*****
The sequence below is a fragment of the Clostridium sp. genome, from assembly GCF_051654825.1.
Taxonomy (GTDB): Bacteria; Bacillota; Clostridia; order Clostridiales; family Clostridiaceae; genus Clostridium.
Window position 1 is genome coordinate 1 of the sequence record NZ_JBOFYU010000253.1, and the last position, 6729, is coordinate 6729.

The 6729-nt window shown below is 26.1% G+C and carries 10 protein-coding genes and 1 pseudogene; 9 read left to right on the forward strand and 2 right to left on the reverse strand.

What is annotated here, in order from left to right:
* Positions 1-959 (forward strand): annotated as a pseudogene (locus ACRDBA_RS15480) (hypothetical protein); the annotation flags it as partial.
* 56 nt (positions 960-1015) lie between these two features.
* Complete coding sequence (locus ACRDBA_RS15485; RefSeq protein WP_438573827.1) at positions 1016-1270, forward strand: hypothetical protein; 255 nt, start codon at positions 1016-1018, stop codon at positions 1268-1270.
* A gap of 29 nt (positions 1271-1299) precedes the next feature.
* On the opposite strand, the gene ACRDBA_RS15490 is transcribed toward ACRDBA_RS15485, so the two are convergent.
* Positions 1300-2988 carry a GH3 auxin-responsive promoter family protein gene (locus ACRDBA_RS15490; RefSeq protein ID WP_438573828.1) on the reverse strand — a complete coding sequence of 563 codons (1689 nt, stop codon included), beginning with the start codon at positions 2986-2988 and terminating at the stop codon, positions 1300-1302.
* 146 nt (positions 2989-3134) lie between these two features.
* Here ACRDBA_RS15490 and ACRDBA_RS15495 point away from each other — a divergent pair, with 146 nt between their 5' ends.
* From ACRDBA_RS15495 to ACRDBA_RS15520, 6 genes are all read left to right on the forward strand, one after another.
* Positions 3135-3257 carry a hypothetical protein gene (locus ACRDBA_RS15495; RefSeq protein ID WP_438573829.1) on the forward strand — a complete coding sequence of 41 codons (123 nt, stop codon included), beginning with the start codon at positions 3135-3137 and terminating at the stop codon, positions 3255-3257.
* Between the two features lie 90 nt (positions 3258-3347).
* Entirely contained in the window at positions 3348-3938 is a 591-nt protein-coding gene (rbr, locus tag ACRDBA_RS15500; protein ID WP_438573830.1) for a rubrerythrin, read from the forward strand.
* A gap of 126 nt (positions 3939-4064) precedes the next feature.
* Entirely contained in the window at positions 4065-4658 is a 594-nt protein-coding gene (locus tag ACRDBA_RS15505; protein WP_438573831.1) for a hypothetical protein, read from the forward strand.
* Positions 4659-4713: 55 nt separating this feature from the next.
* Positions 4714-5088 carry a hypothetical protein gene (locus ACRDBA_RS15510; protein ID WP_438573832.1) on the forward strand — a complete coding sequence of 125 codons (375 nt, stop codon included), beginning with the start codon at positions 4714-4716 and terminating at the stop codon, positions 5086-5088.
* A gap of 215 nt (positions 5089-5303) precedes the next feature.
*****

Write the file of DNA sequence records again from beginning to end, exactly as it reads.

The sequence below is a fragment of the Clostridium sp. genome, from assembly GCF_051654825.1.
Taxonomy (GTDB): Bacteria; Bacillota; Clostridia; order Clostridiales; family Clostridiaceae; genus Clostridium.
Window position 1 is genome coordinate 1 of the sequence record NZ_JBOFYU010000253.1, and the last position, 6729, is coordinate 6729.

The 6729-nt window shown below is 26.1% G+C and carries 10 protein-coding genes and 1 pseudogene; 9 read left to right on the forward strand and 2 right to left on the reverse strand.

What is annotated here, in order from left to right:
* Positions 1-959 (forward strand): annotated as a pseudogene (locus ACRDBA_RS15480) (hypothetical protein); the annotation flags it as partial.
* 56 nt (positions 960-1015) lie between these two features.
* Complete coding sequence (locus ACRDBA_RS15485; RefSeq protein WP_438573827.1) at positions 1016-1270, forward strand: hypothetical protein; 255 nt, start codon at positions 1016-1018, stop codon at positions 1268-1270.
* A gap of 29 nt (positions 1271-1299) precedes the next feature.
* On the opposite strand, the gene ACRDBA_RS15490 is transcribed toward ACRDBA_RS15485, so the two are convergent.
* Positions 1300-2988 carry a GH3 auxin-responsive promoter family protein gene (locus ACRDBA_RS15490; RefSeq protein ID WP_438573828.1) on the reverse strand — a complete coding sequence of 563 codons (1689 nt, stop codon included), beginning with the start codon at positions 2986-2988 and terminating at the stop codon, positions 1300-1302.
* 146 nt (positions 2989-3134) lie between these two features.
* Here ACRDBA_RS15490 and ACRDBA_RS15495 point away from each other — a divergent pair, with 146 nt between their 5' ends.
* From ACRDBA_RS15495 to ACRDBA_RS15520, 6 genes are all read left to right on the forward strand, one after another.
* Positions 3135-3257 carry a hypothetical protein gene (locus ACRDBA_RS15495; RefSeq protein ID WP_438573829.1) on the forward strand — a complete coding sequence of 41 codons (123 nt, stop codon included), beginning with the start codon at positions 3135-3137 and terminating at the stop codon, positions 3255-3257.
* Between the two features lie 90 nt (positions 3258-3347).
* Entirely contained in the window at positions 3348-3938 is a 591-nt protein-coding gene (rbr, locus tag ACRDBA_RS15500; protein ID WP_438573830.1) for a rubrerythrin, read from the forward strand.
* A gap of 126 nt (positions 3939-4064) precedes the next feature.
* Entirely contained in the window at positions 4065-4658 is a 594-nt protein-coding gene (locus tag ACRDBA_RS15505; protein WP_438573831.1) for a hypothetical protein, read from the forward strand.
* Positions 4659-4713: 55 nt separating this feature from the next.
* Positions 4714-5088 carry a hypothetical protein gene (locus ACRDBA_RS15510; protein ID WP_438573832.1) on the forward strand — a complete coding sequence of 125 codons (375 nt, stop codon included), beginning with the start codon at positions 4714-4716 and terminating at the stop codon, positions 5086-5088.
* A gap of 215 nt (positions 5089-5303) precedes the next feature.